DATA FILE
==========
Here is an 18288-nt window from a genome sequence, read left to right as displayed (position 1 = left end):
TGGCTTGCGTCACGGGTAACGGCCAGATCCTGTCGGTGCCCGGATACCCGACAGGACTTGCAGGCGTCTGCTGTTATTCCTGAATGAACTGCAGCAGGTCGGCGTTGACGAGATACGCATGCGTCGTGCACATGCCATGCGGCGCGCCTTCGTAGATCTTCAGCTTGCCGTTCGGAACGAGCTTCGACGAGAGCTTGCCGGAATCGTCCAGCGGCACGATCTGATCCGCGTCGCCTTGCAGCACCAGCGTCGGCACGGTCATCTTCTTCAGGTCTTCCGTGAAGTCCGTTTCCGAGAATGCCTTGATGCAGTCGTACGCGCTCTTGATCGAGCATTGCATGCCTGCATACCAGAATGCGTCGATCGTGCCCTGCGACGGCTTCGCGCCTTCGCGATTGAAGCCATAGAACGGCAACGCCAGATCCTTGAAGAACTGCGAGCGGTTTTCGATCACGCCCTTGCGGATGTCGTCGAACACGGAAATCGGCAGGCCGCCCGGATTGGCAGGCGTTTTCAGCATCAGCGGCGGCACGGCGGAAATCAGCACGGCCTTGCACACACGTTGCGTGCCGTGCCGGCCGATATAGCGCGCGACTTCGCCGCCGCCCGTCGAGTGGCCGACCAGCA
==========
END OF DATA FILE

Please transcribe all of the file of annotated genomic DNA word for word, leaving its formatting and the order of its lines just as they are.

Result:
Here is an 18288-nt window from a genome sequence, read left to right as displayed (position 1 = left end):
TGGCTTGCGTCACGGGTAACGGCCAGATCCTGTCGGTGCCCGGATACCCGACAGGACTTGCAGGCGTCTGCTGTTATTCCTGAATGAACTGCAGCAGGTCGGCGTTGACGAGATACGCATGCGTCGTGCACATGCCATGCGGCGCGCCTTCGTAGATCTTCAGCTTGCCGTTCGGAACGAGCTTCGACGAGAGCTTGCCGGAATCGTCCAGCGGCACGATCTGATCCGCGTCGCCTTGCAGCACCAGCGTCGGCACGGTCATCTTCTTCAGGTCTTCCGTGAAGTCCGTTTCCGAGAATGCCTTGATGCAGTCGTACGCGCTCTTGATCGAGCATTGCATGCCTGCATACCAGAATGCGTCGATCGTGCCCTGCGACGGCTTCGCGCCTTCGCGATTGAAGCCATAGAACGGCAACGCCAGATCCTTGAAGAACTGCGAGCGGTTTTCGATCACGCCCTTGCGGATGTCGTCGAACACGGAAATCGGCAGGCCGCCCGGATTGGCAGGCGTTTTCAGCATCAGCGGCGGCACGGCGGAAATCAGCACGGCCTTGCACACACGTTGCGTGCCGTGCCGGCCGATATAGCGCGCGACTTCGCCGCCGCCCGTCGAGTGGCCGACCAGCA